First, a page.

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Fail your driving test the first time? Here’s why it’s probably not your fault

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Ah, learning to drive: it’s a rite of passage that almost every UK teenager is forced to go through – and, for some of us, it can prove incredibly difficult to upgrade those L-plates. Maybe we left the handbrake on for the first 10 minutes of our driving test, or we forgot to check our mirrors when we attempted to parallel park. Maybe we just… maybe we just couldn’t parallel park. Maybe our three-point turn was something more like a 53-point turn. And maybe, just maybe, it took us more than one go at the driving test before we secured our pink licence (some of us, this writer included, are still trying).

But we all remember those people who breezed through their lessons, aced the theory with zero preparation and nailed the driving test on the very first go about a week after their 17th birthday. Do you know why we remember? Because they kept banging on about it for evermore.

However, as it turns out, we shouldn’t let their bragging make us feel inferior. Because, according to new research by car insurance company Privilege DriveXpert, there’s a pretty compelling argument as to why so many people fail their tests the first time.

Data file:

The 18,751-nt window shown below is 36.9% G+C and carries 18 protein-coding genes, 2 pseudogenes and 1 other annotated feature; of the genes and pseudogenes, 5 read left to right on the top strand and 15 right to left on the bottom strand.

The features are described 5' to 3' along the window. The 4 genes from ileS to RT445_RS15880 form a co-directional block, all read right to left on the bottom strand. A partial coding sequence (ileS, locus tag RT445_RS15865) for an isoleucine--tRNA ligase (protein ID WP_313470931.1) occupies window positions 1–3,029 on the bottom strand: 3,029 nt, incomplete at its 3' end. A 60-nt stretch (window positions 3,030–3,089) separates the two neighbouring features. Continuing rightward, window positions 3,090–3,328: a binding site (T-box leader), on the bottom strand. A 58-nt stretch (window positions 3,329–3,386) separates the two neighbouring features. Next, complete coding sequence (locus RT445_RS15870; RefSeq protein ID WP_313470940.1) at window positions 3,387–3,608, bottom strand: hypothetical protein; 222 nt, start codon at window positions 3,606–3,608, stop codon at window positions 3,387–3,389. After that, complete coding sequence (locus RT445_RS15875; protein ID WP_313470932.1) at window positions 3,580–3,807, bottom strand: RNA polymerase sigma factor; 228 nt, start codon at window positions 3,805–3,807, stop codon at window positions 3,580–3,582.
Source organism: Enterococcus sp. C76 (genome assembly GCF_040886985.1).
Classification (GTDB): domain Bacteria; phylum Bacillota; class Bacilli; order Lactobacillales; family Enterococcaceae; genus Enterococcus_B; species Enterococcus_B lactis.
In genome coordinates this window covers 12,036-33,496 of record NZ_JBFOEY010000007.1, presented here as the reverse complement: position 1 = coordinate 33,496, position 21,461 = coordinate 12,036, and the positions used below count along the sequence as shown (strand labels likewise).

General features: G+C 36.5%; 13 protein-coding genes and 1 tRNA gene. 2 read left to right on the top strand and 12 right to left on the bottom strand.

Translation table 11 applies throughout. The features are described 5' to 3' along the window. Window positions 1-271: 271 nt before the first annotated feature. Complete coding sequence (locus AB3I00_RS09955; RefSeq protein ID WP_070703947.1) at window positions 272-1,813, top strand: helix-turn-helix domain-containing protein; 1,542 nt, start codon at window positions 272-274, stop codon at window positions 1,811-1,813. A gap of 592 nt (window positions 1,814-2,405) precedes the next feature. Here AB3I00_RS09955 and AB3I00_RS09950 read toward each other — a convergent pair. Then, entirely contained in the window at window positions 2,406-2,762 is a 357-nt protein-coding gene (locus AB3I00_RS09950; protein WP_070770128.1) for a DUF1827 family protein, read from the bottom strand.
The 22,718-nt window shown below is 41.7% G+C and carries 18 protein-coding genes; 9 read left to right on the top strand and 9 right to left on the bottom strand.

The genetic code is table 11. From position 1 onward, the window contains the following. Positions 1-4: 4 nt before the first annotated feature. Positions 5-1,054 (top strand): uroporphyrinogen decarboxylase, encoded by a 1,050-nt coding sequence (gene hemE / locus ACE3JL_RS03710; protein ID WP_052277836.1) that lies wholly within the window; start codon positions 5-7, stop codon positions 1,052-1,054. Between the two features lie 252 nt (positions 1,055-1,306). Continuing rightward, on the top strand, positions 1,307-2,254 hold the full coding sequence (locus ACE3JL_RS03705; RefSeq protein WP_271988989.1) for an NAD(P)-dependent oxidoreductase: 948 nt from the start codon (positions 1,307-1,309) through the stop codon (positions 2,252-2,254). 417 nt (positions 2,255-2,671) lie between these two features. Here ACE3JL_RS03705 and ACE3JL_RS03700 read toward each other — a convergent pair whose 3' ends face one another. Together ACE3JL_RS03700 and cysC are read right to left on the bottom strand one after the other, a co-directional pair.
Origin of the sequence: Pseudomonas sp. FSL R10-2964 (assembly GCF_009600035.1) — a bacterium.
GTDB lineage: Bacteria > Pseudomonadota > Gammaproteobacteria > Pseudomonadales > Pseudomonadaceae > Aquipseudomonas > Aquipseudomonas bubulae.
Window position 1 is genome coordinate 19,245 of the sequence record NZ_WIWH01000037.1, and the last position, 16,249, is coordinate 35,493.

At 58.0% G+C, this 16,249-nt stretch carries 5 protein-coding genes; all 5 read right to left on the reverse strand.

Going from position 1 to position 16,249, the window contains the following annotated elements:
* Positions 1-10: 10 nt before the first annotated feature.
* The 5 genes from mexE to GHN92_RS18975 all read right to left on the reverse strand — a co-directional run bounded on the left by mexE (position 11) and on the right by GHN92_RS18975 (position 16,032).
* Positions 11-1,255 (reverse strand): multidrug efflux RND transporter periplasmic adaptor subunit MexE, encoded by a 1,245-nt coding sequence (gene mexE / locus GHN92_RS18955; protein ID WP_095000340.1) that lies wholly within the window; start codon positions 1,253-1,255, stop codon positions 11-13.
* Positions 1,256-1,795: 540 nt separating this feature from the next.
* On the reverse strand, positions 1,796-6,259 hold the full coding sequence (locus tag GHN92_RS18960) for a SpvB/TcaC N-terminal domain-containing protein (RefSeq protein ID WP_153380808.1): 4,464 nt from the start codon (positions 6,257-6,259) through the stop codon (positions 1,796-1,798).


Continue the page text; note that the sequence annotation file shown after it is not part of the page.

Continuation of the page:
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After analysing data from 1,570 drivers, researchers found that academic prowess could dictate our success on the roads.

Less than half of graduates pass their tests the first time, according to the data – and 47% of people with a masters or other post-graduate equivalent take an average of 1.9 attempts to pass.

The firm also revealed that those who go on to own a company tend to take more than two pass attempts, on average, before being allowed to hit the roads.

Dr Lee Hadlington, a senior lecturer in psychology at De Montfort University in Leicester, told Prima that, of course, it’s not a case of believing those who choose academia are more ‘intelligent’ and less practical, say, but that different paths in life require different skill sets.

“We know that driving is a very ‘procedural’ task that requires the coordination of lots of individual actions at any one time; this is a lot different to the skill set we use when studying for a formal qualification such as a degree,” he explains.

“It might be that those individuals who are better at procedural-based activities are in professions that also require those same skills, hence they don't have formal academic qualifications such as degrees. It's not a question of ‘typical intelligence’, but more the different skill sets used for the different task.”

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Charlotte Fielding, head of Privilege Drive Xpert, added: “Passing first time isn't the be-all and end-all of driving ability as many of the main skills we need to equip ourselves for our driving careers are learned over the years as our experience on the roads build.”

We knew it. And, more importantly, there’s another possible excuse to use when our parents next point out that our little brother/sister passed first time and just when are we going to get our s**t together and get a driving licence of our own?

That and, y’know, can they pick us up from the train station, because… well, because we can’t drive, OK?

Images: Paramount Pictures


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